The emergence of the aftermarket as a technology industry and tailwinds ahead
Editor’s note: The following is excerpted and adapted from the opening address and industry update, “The Long View: Why Be Positive About the Aftermarket,” by Bill Long, AASA president and COO, at the BB&T Capital Markets 8th Annual Automotive Aftermarket Conference, June 2, in New York.
New York—Of the key reasons to be positive about the aftermarket moving forward, the first is the economic impact of the automotive supplier industry: It is the driver of 734,000 direct jobs and 3.6 million total jobs, making it the largest U.S. manufacturing employer.
The U.S. aftermarket represents a $238 billion opportunity and is forecasted to show continual, steady growth. Globally, the aftermarket – including light, medium and heavy duty on and off-highway vehicles – offers an additional $600-plus billion parts opportunity.
In the U.S., average vehicle age – a primary aftermarket driver – continues to grow and is currently at 11.5 years. Unemployment is returning pre-recession levels, helping to drive motorists’ demand and driving habits. Gas prices may be reaching a new normal, leading to miles driven levels exceeding pre-recession milestones. There is still pent-up demand for vehicle maintenance and repairs – the 2015 AASA Automotive Aftermarket Status Report estimates unperformed maintenance at more than $66 billion.
Today the automotive industry is a high-tech industry and is sought out by software companies and developers. Innovation, new technology products and safety systems are being developed within the supplier community that is transforming the vehicle as well as mobility. It is no longer associated with “the old economy” as perceived by some just five years ago. It is a global growth industry, both profitable and innovative.
Advanced driver assistance systems (ADAS) will result in greater supplier content and professes to allow more driving by older motorists than ever before. At the same time, the improving economy put to rest the myth of the anti-automotive Millennial generation – Gen Y’ers who have jobs get cars, and they like connected cars.
Cars have now become the hot growth area in consumer electronics. A more connected car could lead to an increase in key business drivers for the aftermarket through increased awareness of:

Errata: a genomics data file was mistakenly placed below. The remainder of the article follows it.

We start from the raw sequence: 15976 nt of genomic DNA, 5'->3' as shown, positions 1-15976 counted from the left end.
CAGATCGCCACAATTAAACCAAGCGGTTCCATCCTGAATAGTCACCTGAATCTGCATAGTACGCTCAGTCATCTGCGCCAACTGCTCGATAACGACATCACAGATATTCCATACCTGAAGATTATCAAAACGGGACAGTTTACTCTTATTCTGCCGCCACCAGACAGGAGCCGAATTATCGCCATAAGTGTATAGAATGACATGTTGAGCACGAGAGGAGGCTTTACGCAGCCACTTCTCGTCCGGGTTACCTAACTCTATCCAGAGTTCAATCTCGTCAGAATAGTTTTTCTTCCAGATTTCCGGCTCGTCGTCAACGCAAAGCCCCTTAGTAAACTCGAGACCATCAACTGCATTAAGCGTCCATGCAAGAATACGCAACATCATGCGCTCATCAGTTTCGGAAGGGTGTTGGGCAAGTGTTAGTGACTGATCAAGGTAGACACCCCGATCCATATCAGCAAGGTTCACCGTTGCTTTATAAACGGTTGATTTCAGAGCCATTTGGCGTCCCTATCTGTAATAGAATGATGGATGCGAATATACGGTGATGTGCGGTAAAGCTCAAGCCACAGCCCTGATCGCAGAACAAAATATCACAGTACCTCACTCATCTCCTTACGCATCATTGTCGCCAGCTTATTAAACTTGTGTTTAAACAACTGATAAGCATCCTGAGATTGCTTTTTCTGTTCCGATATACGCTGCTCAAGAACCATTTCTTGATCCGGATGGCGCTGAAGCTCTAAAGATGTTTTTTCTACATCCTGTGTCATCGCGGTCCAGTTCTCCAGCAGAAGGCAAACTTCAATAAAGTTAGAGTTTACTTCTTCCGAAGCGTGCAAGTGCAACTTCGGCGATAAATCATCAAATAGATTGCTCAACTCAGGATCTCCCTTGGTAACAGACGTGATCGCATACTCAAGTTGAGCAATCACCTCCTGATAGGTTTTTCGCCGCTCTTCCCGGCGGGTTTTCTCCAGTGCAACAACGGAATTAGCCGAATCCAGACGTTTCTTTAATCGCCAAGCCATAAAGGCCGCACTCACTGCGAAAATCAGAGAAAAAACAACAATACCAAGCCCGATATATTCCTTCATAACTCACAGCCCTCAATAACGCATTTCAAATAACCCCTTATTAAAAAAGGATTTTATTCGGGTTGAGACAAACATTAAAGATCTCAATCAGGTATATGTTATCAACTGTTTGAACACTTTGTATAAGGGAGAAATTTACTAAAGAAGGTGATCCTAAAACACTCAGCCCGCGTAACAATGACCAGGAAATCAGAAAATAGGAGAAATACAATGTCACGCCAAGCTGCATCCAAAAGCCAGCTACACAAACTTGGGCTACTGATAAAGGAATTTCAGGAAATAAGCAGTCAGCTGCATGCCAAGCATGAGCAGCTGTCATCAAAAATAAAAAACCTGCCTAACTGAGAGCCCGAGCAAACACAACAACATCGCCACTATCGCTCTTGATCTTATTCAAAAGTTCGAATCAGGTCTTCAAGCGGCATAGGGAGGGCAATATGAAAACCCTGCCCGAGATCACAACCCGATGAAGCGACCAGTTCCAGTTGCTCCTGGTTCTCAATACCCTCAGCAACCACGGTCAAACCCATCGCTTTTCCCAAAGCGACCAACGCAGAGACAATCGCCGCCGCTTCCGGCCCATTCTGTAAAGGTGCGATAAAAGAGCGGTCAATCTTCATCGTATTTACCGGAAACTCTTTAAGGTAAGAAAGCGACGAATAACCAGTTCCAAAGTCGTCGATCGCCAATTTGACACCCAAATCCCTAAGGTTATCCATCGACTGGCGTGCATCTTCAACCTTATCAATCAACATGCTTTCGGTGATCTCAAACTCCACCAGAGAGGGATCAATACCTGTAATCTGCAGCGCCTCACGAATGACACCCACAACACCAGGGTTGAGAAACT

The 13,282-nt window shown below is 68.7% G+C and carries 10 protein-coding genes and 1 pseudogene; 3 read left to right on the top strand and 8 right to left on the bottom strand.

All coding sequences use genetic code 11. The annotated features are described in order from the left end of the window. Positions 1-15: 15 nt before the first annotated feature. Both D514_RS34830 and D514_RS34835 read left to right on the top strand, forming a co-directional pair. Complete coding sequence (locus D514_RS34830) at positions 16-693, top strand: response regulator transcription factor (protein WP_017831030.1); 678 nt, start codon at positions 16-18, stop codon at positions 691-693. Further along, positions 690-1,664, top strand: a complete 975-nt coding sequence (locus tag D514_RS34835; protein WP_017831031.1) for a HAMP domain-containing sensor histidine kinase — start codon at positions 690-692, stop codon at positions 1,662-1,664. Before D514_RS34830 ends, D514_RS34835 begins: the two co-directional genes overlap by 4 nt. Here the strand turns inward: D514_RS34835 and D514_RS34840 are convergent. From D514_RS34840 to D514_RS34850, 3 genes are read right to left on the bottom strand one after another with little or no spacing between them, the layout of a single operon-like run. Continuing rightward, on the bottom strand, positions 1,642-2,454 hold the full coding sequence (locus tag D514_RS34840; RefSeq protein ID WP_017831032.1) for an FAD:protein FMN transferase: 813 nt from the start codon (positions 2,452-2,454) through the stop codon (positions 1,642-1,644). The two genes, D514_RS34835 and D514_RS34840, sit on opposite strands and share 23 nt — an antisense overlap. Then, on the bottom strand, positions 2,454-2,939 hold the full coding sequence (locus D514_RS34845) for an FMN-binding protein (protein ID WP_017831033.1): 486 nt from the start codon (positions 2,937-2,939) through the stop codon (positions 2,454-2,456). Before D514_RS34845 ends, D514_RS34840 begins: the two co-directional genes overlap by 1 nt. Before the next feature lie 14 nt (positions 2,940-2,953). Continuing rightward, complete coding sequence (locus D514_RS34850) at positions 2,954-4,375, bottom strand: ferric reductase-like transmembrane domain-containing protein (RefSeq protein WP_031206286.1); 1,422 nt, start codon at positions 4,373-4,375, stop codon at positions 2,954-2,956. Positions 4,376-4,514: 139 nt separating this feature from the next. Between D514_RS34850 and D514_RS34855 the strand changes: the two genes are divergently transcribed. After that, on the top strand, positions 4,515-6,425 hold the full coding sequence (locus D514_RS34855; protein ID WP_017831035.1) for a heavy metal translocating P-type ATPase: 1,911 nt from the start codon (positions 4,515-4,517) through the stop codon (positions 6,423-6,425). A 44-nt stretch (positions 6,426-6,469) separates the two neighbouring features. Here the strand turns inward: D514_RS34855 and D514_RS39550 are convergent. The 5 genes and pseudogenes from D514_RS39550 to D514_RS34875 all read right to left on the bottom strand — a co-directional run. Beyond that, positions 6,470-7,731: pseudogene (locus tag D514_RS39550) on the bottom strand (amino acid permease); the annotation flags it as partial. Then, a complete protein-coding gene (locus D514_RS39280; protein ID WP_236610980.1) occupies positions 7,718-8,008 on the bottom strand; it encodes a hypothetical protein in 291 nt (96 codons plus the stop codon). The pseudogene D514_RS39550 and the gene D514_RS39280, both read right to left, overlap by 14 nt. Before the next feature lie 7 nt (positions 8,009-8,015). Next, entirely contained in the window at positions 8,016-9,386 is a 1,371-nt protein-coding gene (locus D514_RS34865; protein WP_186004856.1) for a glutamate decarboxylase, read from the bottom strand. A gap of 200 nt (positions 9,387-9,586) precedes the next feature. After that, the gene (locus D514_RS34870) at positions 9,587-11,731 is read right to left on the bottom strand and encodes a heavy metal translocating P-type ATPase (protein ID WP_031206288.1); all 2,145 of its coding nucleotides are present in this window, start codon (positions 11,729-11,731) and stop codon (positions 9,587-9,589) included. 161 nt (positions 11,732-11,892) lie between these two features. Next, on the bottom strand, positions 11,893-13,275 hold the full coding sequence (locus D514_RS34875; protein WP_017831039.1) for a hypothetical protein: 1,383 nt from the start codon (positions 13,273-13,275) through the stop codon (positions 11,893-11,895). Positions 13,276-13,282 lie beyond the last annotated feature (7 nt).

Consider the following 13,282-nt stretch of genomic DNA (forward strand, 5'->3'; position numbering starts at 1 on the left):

- Failure — replacement rates and location information for better demand forecasting
- Prognostics that alert motorists, service providers, distributors and suppliers of pending failure
- More end-consumer awareness of maintenance needs allows the industry to benefit from the increased maintenance performed.
- The industry must remain mindful of the following areas of uncertainty or concern:
- While the aftermarket is poised for growth, 80 percent will come from price as reported in the Joint Channel Model Forecast by IHS, AASA and the Auto Care Association. Real growth is forecasted to be 1 percent or less.
- Replacement rates are declining as a result of new technology, reducing trips to service providers.
- Cybersecurity, data privacy and decisions made by regulators could pose threats to the aftermarket.
- The threat of rising interest rates and the unique-to-industry practice of reverse-factoring and extended terms exposes the industry to threats in the credit cycle.
- The continued trend of declining inventory turns at the distributor level and the massive amount of field inventory, enabled in part through factoring, also creates industry exposure.
- Transformation is also taking place in the do-it-yourself (DIY) and do-it-for-me (DIFM) sectors as a result of the strategic shifts in vehicle technology. DIFM and the independent service provider segment is projected to grow but not at the same rate as OE service outlets.
While there are areas of concerns – disruptive technology, connected cars and telematics, increased regulatory intervention – they also provide opportunities for growth and profits. Opportunity exists for a new level of customer collaboration to create real and sustainable growth. Innovation and differentiation, both in products and services, must be the drivers for increased profits. When all things are equal, price rules the day.